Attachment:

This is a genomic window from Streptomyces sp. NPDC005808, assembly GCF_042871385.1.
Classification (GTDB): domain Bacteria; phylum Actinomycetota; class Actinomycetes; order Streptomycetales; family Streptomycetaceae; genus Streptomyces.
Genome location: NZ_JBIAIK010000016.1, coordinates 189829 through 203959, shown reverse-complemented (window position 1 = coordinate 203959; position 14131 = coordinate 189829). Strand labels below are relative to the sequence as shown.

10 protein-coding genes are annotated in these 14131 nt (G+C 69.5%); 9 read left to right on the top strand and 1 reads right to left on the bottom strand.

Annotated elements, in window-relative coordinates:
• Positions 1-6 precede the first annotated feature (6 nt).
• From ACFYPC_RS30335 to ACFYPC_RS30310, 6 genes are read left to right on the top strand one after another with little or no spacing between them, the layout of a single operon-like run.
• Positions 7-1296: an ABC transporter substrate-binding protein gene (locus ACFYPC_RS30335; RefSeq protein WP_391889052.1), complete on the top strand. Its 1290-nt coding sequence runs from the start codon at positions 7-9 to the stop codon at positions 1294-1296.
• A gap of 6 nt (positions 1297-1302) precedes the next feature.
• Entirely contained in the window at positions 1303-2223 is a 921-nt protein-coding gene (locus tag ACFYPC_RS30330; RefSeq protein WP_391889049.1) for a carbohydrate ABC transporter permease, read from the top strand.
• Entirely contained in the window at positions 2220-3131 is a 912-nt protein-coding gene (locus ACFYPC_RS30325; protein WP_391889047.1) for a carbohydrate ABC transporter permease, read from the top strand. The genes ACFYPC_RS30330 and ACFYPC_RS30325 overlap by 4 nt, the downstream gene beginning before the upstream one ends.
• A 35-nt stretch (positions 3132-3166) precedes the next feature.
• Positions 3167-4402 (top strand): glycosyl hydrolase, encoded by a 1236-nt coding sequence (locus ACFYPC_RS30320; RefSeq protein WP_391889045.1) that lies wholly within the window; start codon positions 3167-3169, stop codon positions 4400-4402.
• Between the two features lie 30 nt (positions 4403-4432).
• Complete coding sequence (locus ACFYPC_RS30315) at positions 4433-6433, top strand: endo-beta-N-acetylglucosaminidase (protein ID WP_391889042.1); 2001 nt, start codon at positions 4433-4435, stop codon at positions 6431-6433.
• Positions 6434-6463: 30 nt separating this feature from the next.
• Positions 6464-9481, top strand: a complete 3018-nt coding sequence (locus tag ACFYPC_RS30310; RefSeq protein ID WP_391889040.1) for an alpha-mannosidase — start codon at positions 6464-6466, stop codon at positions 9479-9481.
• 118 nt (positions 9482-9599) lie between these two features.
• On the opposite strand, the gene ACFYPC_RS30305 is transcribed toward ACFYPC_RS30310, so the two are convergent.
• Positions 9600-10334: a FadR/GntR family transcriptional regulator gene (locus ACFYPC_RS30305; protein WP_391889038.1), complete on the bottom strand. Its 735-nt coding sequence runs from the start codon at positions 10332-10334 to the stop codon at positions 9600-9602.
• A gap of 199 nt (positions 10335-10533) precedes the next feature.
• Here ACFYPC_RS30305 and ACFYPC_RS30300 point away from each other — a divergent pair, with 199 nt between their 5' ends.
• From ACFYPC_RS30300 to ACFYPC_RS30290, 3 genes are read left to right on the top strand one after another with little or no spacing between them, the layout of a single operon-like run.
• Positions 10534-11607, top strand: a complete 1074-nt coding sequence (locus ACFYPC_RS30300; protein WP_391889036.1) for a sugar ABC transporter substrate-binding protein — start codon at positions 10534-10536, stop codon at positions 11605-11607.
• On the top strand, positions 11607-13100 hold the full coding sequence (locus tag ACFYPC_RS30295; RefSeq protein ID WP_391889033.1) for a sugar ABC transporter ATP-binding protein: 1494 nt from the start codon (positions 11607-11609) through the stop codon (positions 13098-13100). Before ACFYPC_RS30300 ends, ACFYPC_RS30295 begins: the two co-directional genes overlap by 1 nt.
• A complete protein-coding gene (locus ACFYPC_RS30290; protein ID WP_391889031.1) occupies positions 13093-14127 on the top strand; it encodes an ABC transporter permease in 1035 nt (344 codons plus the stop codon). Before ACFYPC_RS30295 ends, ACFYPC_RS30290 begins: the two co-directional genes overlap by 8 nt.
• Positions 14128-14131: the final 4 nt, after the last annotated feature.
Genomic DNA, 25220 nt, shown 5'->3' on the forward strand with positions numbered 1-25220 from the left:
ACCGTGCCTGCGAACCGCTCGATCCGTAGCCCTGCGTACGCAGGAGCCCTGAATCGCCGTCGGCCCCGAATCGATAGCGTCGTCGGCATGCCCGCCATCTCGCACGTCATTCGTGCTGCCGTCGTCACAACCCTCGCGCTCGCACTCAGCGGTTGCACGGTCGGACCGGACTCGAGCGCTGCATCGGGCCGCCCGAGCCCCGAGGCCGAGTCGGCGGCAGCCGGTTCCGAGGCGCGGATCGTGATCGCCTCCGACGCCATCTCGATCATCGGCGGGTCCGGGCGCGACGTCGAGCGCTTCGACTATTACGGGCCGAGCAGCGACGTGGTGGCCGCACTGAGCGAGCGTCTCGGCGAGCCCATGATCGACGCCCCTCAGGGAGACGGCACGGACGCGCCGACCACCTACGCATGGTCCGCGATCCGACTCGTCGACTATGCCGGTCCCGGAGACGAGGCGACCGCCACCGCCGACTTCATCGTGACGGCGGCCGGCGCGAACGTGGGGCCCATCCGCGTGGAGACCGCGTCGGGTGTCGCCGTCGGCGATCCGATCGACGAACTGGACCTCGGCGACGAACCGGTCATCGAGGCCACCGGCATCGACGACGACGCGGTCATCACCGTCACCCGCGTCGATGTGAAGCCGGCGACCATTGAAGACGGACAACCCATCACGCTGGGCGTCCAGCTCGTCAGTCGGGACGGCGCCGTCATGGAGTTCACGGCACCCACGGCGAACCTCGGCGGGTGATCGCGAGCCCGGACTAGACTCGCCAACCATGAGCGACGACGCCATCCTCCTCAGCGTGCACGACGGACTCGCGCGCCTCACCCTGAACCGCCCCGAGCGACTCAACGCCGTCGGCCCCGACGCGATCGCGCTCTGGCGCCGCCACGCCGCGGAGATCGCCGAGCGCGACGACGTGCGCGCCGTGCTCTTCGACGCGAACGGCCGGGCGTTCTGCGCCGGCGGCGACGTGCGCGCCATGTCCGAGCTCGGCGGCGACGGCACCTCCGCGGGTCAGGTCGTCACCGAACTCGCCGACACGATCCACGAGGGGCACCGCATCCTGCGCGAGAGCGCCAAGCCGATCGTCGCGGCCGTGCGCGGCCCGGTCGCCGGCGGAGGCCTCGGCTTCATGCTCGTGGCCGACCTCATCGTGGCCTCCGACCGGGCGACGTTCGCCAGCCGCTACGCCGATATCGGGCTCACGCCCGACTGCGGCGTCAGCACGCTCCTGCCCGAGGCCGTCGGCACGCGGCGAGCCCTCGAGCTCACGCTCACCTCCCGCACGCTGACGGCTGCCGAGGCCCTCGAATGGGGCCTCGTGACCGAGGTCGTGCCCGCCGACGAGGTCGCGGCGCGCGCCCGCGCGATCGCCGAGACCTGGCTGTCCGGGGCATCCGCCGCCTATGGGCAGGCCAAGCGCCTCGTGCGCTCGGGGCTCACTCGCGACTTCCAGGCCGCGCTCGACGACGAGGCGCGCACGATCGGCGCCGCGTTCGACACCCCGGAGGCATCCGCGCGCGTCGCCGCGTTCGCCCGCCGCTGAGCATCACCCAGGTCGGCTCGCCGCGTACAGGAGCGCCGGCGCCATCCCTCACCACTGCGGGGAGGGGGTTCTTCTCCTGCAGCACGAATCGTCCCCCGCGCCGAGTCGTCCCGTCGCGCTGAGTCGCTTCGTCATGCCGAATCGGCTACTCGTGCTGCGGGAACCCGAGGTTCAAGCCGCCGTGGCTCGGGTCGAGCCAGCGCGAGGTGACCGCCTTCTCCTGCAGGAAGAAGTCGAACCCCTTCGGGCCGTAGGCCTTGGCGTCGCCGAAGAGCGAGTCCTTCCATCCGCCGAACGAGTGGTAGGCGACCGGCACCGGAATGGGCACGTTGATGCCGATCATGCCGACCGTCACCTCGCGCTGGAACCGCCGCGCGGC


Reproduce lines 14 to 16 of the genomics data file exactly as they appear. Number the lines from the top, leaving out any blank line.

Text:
• Between the two features lie 30 nt (positions 4403-4432).
• Complete coding sequence (locus ACFYPC_RS30315) at positions 4433-6433, top strand: endo-beta-N-acetylglucosaminidase (protein ID WP_391889042.1); 2001 nt, start codon at positions 4433-4435, stop codon at positions 6431-6433.
• Positions 6434-6463: 30 nt separating this feature from the next.